Photo of Secoriea Turner funeral used by permission: Alyssa Pointer/Atlanta Journal Constitution
Photo permission: Alyssa Pointer/Atlanta Journal Constitution
Photo used by permission of Alyssa Pointer/Atlanta Journal Constitution.

by Robin Kemp

Time Magazine has included a photo of shooting victim Secoriea Turner’s homegoing service, by the Atlanta Journal-Constitution‘s Alyssa Pointer, in its top 100 Photos of 2020.

Pointer’s photo was of family and friends, lined up outside Atlanta’s New Calvary Missionary Baptist Church, holding floral arrangements for Turner.

Turner, 8, was the niece of Forest Park management analyst Tiffanie Robinson. The outgoing child was killed on July 4 as her family attempted to turn away from a vigilante roadblock near the site where Atlanta Police had shot and killed Rayshard Brooks.

In police bodycam video of the encounter, Brooks was recorded telling police he thought he was near the Home Lodge on Old Dixie Highway in Forest Park. Officer Garret Rolfe shot and killed Brooks after a struggle in which Brooks grabbed one officer’s Taser, fled, and aimed the Taser at the officers. Rolfe was fired and, along with Officer Devin Brosnan, faces charges in Brooks’ death, which was ruled a homicide. Both Rolfe and Brosnan are free on bond.

As a result, demonstrators took over the Wendy’s where Brooks was shot and which was torched in the aftermath. Some armed protestors set up the roadblock where Turner was later killed.

At least two gunmen face charges in Turner’s death. Turner’s family is suing the City of Atlanta for $16 million for having allowed protestors to occupy the burned-out Wendy’s on University Avenue, alleging that contributed to tensions leading to her death.

“When I took this photo, I was thinking about how this image will join a list of images showing children of color in America that are mourning the loss of a friend/family to gun violence,” Pointer said. “I hate adding to this list but I know that these events have to be documented for people to understand the impact.”

It’s the kind of story that disturbs even the toughest journalists.

Although she has photographed “a few funerals” during her career, Pointer said, “Throughout the entire service I was crying.”

Visual journalist Alyssa Pointer

Pointer said she “had just finished photographing the funeral service for Secoreia Turner and was moving outside with family and friends to get the casket being carried out to the hearse.”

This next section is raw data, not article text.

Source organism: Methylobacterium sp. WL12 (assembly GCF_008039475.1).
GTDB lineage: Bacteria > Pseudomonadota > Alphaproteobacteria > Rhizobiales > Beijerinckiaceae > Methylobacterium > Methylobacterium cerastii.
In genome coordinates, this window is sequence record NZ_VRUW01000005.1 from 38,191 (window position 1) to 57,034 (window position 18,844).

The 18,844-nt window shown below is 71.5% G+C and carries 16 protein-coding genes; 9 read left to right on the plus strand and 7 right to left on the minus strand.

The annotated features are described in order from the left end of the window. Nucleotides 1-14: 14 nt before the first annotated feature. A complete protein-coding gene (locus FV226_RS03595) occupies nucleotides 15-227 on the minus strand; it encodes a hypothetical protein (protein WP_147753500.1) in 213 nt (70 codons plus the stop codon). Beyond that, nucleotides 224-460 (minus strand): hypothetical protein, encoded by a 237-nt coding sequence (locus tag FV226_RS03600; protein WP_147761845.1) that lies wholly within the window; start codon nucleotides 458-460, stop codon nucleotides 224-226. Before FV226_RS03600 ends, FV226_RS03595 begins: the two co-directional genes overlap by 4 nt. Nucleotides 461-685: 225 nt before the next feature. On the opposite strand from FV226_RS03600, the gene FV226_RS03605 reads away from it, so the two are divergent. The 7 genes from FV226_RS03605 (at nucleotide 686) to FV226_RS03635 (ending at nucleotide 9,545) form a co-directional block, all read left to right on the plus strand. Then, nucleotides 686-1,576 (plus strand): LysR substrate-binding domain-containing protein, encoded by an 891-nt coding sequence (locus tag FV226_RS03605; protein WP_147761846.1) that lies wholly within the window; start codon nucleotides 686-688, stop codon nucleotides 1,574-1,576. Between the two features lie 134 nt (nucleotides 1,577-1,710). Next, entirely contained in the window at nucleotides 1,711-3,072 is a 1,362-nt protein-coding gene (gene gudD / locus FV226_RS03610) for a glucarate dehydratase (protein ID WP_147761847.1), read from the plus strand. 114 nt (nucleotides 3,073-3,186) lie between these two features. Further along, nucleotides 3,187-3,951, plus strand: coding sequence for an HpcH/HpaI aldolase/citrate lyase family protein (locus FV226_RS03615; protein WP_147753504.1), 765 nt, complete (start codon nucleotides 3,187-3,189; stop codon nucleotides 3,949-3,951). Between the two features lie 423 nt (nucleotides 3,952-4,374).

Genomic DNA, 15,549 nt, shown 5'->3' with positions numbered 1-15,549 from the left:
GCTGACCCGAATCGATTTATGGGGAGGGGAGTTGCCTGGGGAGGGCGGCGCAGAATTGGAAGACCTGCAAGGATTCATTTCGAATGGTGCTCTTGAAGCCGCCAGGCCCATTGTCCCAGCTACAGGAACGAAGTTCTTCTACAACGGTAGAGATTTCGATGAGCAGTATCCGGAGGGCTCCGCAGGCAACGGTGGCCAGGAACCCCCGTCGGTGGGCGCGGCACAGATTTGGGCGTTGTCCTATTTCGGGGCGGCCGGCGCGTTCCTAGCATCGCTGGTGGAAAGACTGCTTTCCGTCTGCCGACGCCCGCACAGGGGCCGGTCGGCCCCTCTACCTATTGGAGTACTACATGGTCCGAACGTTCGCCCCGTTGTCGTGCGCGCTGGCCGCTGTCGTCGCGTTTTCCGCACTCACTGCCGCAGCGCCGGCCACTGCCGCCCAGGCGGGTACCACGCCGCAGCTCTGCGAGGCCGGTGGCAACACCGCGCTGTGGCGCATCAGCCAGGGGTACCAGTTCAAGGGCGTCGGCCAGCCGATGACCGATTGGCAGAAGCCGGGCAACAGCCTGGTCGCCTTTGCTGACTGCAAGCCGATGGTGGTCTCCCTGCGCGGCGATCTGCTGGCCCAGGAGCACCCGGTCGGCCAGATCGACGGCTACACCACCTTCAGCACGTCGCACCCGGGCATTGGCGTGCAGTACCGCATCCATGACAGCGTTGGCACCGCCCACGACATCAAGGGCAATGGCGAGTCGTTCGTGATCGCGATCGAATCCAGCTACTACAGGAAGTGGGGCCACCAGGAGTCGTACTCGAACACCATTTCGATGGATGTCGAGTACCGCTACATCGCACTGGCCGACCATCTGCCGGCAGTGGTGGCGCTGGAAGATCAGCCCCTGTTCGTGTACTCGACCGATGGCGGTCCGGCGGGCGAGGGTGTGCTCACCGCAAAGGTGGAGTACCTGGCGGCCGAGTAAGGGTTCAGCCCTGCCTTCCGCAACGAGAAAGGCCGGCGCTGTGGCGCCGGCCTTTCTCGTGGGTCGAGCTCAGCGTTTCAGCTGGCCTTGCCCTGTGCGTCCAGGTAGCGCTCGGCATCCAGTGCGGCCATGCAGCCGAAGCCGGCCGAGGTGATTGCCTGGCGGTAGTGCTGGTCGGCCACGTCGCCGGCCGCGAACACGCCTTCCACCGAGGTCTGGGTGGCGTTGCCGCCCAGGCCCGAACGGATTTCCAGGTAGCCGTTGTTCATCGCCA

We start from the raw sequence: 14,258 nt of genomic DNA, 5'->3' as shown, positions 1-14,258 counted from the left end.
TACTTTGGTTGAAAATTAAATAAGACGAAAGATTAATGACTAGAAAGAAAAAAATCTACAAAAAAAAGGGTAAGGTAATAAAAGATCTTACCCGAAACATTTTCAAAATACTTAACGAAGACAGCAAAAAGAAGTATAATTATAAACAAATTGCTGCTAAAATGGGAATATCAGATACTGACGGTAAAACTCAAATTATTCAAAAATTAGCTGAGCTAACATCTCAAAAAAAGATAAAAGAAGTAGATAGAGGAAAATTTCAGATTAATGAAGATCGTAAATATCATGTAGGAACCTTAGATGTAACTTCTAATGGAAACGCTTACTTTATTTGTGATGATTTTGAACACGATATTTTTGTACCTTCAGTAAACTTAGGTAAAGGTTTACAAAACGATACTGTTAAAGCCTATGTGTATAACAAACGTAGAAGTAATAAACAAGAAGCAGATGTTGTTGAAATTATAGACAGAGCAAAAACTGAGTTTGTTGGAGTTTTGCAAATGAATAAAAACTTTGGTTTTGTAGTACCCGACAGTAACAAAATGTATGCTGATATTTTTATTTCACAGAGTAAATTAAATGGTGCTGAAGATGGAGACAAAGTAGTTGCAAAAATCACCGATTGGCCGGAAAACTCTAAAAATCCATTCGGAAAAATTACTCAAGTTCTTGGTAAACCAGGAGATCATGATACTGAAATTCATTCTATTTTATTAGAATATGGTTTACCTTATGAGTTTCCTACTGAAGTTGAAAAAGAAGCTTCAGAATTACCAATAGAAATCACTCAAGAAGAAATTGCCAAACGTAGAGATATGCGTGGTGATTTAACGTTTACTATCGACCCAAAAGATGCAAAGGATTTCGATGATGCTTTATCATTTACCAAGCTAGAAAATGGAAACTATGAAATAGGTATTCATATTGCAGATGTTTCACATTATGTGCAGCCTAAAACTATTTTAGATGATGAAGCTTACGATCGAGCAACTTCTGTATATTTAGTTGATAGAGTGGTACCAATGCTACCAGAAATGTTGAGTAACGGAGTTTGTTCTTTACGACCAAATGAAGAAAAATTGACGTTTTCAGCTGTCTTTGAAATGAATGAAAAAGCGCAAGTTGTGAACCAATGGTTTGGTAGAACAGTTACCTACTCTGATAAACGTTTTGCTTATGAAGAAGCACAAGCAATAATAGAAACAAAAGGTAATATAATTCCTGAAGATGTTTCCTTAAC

Then, Pointer saw a little girl in a white dress, holding a pink teddy bear made of roses for Secoriea and clutching a pink purse, a COVID-19 mask on her chin and a sad half-smile on her face.

“She was one of three little girls standing together, paying tribute to Secoriea,” she recalled. “Again, I wanted to capture these children having to spend part of their summer going to a funeral service. They all were the focal point but she was the only one that looked my way. I captured the image and moved on.”

Pointer, along with freelance reporter Haisten Willis, was illegally detained by Georgia Department of Natural Resources officers June 1 while covering the George Floyd protests in downtown Atlanta. Willis was illegally detained by Atlanta Police, who also illegally seized his phone and refused to recognize his digital press credentials issued by The Washington Post. The incident sparked international outcry. Both journalists were released shortly after having been detained; Pointer credits her colleagues who stayed with her and recorded the incident for interceding on her behalf.

Pointer, who grew up in Jonesboro, serves as chair of the Atlanta Photojournalism Seminar, the country’s longest continuously-operating photojournalism conference, as well as social media chair for the National Association of Black Journalists‘ Visual Task Force.

A graduate of Western Kentucky University’s widely-respected photojournalism program, Pointer interned with Creative Loafing Atlanta, the Milwaukee Journal-Sentinel, the Louisville Courier-Journal and The New York Times Student Journalism Institute and worked as a staff photojournalist at the Chicago Tribune before joining the AJC.

Pointer’s work also has won recognition from the Hearst Journalism Awards and Atlanta Photojournalism Seminar

Knowing the power she wields through her lens, Pointer says she is honored that Time chose this photo.

“Out of all the images I took this year, I am glad they picked this moment.”

See more of Alyssa Pointer’s work at and AJC’s 2019 Photos of the Year.

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